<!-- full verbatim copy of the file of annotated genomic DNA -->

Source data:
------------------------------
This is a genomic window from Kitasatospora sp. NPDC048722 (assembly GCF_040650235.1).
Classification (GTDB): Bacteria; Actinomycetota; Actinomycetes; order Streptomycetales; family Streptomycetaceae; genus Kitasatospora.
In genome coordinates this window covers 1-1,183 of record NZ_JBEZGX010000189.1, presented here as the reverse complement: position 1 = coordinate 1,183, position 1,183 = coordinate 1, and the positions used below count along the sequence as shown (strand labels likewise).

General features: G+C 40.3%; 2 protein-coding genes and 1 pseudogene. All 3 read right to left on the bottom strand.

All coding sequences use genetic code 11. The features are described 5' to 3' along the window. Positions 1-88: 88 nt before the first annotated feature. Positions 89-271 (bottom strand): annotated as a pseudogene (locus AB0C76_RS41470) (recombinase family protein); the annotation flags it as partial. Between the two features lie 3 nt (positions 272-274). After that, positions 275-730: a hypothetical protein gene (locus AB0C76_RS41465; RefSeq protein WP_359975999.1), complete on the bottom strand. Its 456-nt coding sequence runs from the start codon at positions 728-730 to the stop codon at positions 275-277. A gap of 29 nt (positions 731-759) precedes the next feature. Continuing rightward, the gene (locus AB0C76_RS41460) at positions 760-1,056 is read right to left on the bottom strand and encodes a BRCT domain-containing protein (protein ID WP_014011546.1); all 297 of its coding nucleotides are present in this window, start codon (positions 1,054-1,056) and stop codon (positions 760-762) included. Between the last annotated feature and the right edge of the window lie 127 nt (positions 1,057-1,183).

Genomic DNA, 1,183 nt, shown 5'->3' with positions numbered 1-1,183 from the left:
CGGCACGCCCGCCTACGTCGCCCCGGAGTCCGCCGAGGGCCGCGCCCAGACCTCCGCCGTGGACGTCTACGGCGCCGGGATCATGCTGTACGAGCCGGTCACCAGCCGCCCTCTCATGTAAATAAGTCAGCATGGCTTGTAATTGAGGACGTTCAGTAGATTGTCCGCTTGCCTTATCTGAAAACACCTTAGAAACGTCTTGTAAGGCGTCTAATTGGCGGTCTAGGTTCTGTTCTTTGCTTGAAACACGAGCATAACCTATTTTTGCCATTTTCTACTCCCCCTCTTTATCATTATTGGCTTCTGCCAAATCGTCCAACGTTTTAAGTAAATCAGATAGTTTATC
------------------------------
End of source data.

This is a genomic window from Kitasatospora sp. NPDC048722 (assembly GCF_040650235.1).
Classification (GTDB): Bacteria; Actinomycetota; Actinomycetes; order Streptomycetales; family Streptomycetaceae; genus Kitasatospora.
In genome coordinates this window covers 1-1,183 of record NZ_JBEZGX010000189.1, presented here as the reverse complement: position 1 = coordinate 1,183, position 1,183 = coordinate 1, and the positions used below count along the sequence as shown (strand labels likewise).

General features: G+C 40.3%; 2 protein-coding genes and 1 pseudogene. All 3 read right to left on the bottom strand.

All coding sequences use genetic code 11. The features are described 5' to 3' along the window. Positions 1-88: 88 nt before the first annotated feature. Positions 89-271 (bottom strand): annotated as a pseudogene (locus AB0C76_RS41470) (recombinase family protein); the annotation flags it as partial. Between the two features lie 3 nt (positions 272-274). After that, positions 275-730: a hypothetical protein gene (locus AB0C76_RS41465; RefSeq protein WP_359975999.1), complete on the bottom strand. Its 456-nt coding sequence runs from the start codon at positions 728-730 to the stop codon at positions 275-277. A gap of 29 nt (positions 731-759) precedes the next feature. Continuing rightward, the gene (locus AB0C76_RS41460) at positions 760-1,056 is read right to left on the bottom strand and encodes a BRCT domain-containing protein (protein ID WP_014011546.1); all 297 of its coding nucleotides are present in this window, start codon (positions 1,054-1,056) and stop codon (positions 760-762) included. Between the last annotated feature and the right edge of the window lie 127 nt (positions 1,057-1,183).

Genomic DNA, 1,183 nt, shown 5'->3' with positions numbered 1-1,183 from the left:
CGGCACGCCCGCCTACGTCGCCCCGGAGTCCGCCGAGGGCCGCGCCCAGACCTCCGCCGTGGACGTCTACGGCGCCGGGATCATGCTGTACGAGCCGGTCACCAGCCGCCCTCTCATGTAAATAAGTCAGCATGGCTTGTAATTGAGGACGTTCAGTAGATTGTCCGCTTGCCTTATCTGAAAACACCTTAGAAACGTCTTGTAAGGCGTCTAATTGGCGGTCTAGGTTCTGTTCTTTGCTTGAAACACGAGCATAACCTATTTTTGCCATTTTCTACTCCCCCTCTTTATCATTATTGGCTTCTGCCAAATCGTCCAACGTTTTAAGTAAATCAGATAGTTTATC